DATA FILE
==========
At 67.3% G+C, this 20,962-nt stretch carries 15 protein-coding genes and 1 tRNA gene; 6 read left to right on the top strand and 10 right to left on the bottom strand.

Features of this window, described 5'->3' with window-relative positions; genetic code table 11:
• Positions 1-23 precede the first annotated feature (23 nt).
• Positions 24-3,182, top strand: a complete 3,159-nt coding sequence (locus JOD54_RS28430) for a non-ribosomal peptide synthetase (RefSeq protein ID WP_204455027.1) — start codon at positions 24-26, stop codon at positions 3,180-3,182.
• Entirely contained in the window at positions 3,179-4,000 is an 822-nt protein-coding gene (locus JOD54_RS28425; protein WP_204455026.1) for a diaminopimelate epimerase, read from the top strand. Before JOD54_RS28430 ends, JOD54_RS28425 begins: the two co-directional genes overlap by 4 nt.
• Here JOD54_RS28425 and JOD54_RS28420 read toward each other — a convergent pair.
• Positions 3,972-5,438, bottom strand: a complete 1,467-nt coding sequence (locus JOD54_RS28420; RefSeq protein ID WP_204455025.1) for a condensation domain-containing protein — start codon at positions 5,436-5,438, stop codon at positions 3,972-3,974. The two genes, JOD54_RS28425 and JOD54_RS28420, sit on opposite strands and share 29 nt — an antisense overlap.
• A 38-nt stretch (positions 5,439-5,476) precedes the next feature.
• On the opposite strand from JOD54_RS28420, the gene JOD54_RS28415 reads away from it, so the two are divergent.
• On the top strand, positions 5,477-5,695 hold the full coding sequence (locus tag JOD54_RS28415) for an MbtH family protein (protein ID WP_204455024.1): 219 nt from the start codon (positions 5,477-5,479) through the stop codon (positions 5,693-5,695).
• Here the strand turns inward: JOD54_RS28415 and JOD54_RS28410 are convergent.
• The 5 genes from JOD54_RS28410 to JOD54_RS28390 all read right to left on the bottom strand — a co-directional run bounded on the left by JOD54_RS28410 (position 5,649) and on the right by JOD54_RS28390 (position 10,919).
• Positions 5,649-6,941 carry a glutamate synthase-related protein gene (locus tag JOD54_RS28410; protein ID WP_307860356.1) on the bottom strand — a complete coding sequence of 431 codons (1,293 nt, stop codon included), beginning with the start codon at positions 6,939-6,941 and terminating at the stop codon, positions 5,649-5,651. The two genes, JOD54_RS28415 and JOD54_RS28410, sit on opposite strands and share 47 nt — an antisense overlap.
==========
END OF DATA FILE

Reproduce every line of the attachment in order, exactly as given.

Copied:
At 67.3% G+C, this 20,962-nt stretch carries 15 protein-coding genes and 1 tRNA gene; 6 read left to right on the top strand and 10 right to left on the bottom strand.

Features of this window, described 5'->3' with window-relative positions; genetic code table 11:
• Positions 1-23 precede the first annotated feature (23 nt).
• Positions 24-3,182, top strand: a complete 3,159-nt coding sequence (locus JOD54_RS28430) for a non-ribosomal peptide synthetase (RefSeq protein ID WP_204455027.1) — start codon at positions 24-26, stop codon at positions 3,180-3,182.
• Entirely contained in the window at positions 3,179-4,000 is an 822-nt protein-coding gene (locus JOD54_RS28425; protein WP_204455026.1) for a diaminopimelate epimerase, read from the top strand. Before JOD54_RS28430 ends, JOD54_RS28425 begins: the two co-directional genes overlap by 4 nt.
• Here JOD54_RS28425 and JOD54_RS28420 read toward each other — a convergent pair.
• Positions 3,972-5,438, bottom strand: a complete 1,467-nt coding sequence (locus JOD54_RS28420; RefSeq protein ID WP_204455025.1) for a condensation domain-containing protein — start codon at positions 5,436-5,438, stop codon at positions 3,972-3,974. The two genes, JOD54_RS28425 and JOD54_RS28420, sit on opposite strands and share 29 nt — an antisense overlap.
• A 38-nt stretch (positions 5,439-5,476) precedes the next feature.
• On the opposite strand from JOD54_RS28420, the gene JOD54_RS28415 reads away from it, so the two are divergent.
• On the top strand, positions 5,477-5,695 hold the full coding sequence (locus tag JOD54_RS28415) for an MbtH family protein (protein ID WP_204455024.1): 219 nt from the start codon (positions 5,477-5,479) through the stop codon (positions 5,693-5,695).
• Here the strand turns inward: JOD54_RS28415 and JOD54_RS28410 are convergent.
• The 5 genes from JOD54_RS28410 to JOD54_RS28390 all read right to left on the bottom strand — a co-directional run bounded on the left by JOD54_RS28410 (position 5,649) and on the right by JOD54_RS28390 (position 10,919).
• Positions 5,649-6,941 carry a glutamate synthase-related protein gene (locus tag JOD54_RS28410; protein ID WP_307860356.1) on the bottom strand — a complete coding sequence of 431 codons (1,293 nt, stop codon included), beginning with the start codon at positions 6,939-6,941 and terminating at the stop codon, positions 5,649-5,651. The two genes, JOD54_RS28415 and JOD54_RS28410, sit on opposite strands and share 47 nt — an antisense overlap.